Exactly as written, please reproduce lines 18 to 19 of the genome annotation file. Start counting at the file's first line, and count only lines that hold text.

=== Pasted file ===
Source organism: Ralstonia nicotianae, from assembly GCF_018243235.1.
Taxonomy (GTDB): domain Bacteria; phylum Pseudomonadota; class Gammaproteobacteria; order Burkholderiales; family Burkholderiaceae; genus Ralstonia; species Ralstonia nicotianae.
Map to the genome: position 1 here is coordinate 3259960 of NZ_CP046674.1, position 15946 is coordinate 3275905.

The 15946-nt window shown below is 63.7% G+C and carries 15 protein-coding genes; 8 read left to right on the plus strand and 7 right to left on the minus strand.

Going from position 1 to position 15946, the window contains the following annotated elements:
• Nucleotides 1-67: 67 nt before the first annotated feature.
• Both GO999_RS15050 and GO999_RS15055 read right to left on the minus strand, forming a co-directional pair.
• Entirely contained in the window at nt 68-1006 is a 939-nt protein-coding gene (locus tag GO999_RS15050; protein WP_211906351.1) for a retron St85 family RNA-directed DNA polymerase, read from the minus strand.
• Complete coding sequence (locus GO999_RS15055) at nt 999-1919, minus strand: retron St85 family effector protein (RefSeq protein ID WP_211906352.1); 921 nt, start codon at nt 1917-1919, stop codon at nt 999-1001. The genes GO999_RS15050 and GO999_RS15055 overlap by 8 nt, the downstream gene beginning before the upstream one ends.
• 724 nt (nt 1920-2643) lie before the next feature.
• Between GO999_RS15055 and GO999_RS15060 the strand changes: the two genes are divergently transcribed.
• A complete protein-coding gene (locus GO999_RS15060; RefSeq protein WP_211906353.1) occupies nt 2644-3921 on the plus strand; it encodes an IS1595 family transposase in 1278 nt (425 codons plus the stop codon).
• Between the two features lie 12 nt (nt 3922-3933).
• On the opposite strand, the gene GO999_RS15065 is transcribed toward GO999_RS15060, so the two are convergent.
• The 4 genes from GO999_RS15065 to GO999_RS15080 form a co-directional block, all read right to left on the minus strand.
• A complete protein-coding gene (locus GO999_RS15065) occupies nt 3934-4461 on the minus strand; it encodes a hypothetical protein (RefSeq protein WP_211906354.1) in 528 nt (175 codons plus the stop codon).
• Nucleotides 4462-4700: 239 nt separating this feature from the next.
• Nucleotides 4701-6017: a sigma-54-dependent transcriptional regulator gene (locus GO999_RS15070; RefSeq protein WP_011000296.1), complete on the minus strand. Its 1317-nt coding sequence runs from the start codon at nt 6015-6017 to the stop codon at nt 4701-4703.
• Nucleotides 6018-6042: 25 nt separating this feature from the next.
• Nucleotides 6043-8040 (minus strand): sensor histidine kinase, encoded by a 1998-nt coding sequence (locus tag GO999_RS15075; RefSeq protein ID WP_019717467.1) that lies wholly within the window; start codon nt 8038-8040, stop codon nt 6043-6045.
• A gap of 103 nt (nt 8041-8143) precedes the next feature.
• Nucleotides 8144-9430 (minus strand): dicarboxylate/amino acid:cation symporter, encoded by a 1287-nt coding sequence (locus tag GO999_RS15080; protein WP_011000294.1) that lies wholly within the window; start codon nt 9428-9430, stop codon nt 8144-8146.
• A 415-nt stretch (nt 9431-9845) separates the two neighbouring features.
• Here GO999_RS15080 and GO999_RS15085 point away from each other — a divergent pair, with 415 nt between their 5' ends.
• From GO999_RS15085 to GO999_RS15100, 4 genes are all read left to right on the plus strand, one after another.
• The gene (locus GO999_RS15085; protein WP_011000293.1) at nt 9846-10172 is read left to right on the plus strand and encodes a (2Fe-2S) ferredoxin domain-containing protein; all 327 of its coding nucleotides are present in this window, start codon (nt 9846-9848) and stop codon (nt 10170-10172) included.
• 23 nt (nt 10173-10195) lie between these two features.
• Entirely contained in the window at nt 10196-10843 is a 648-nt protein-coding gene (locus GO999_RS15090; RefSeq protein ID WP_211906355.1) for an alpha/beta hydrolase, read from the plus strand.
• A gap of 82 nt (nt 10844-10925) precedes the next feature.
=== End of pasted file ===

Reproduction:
• Nucleotides 4701-6017: a sigma-54-dependent transcriptional regulator gene (locus GO999_RS15070; RefSeq protein WP_011000296.1), complete on the minus strand. Its 1317-nt coding sequence runs from the start codon at nt 6015-6017 to the stop codon at nt 4701-4703.
• Nucleotides 6018-6042: 25 nt separating this feature from the next.